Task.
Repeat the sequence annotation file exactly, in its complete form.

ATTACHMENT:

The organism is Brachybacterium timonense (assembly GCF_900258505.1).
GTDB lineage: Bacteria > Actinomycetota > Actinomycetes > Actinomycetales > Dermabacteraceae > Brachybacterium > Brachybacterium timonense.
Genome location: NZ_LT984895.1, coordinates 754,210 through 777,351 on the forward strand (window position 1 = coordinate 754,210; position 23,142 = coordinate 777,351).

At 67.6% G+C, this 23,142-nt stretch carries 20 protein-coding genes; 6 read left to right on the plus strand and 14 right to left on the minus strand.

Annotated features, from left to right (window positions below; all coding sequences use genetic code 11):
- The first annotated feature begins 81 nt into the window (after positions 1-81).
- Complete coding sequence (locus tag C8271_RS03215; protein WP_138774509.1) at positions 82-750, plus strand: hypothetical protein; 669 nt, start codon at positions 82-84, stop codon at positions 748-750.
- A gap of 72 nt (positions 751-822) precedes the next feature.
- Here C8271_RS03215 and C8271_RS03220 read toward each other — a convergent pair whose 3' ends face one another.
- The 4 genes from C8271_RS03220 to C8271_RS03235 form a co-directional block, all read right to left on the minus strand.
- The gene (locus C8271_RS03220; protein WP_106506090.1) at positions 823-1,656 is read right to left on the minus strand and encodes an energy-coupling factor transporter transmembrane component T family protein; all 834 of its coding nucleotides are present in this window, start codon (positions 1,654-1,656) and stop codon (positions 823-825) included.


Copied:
The organism is Brachybacterium timonense (assembly GCF_900258505.1).
GTDB lineage: Bacteria > Actinomycetota > Actinomycetes > Actinomycetales > Dermabacteraceae > Brachybacterium > Brachybacterium timonense.
Genome location: NZ_LT984895.1, coordinates 754,210 through 777,351 on the forward strand (window position 1 = coordinate 754,210; position 23,142 = coordinate 777,351).

At 67.6% G+C, this 23,142-nt stretch carries 20 protein-coding genes; 6 read left to right on the plus strand and 14 right to left on the minus strand.

Annotated features, from left to right (window positions below; all coding sequences use genetic code 11):
- The first annotated feature begins 81 nt into the window (after positions 1-81).
- Complete coding sequence (locus tag C8271_RS03215; protein WP_138774509.1) at positions 82-750, plus strand: hypothetical protein; 669 nt, start codon at positions 82-84, stop codon at positions 748-750.
- A gap of 72 nt (positions 751-822) precedes the next feature.
- Here C8271_RS03215 and C8271_RS03220 read toward each other — a convergent pair whose 3' ends face one another.
- The 4 genes from C8271_RS03220 to C8271_RS03235 form a co-directional block, all read right to left on the minus strand.
- The gene (locus C8271_RS03220; protein WP_106506090.1) at positions 823-1,656 is read right to left on the minus strand and encodes an energy-coupling factor transporter transmembrane component T family protein; all 834 of its coding nucleotides are present in this window, start codon (positions 1,654-1,656) and stop codon (positions 823-825) included.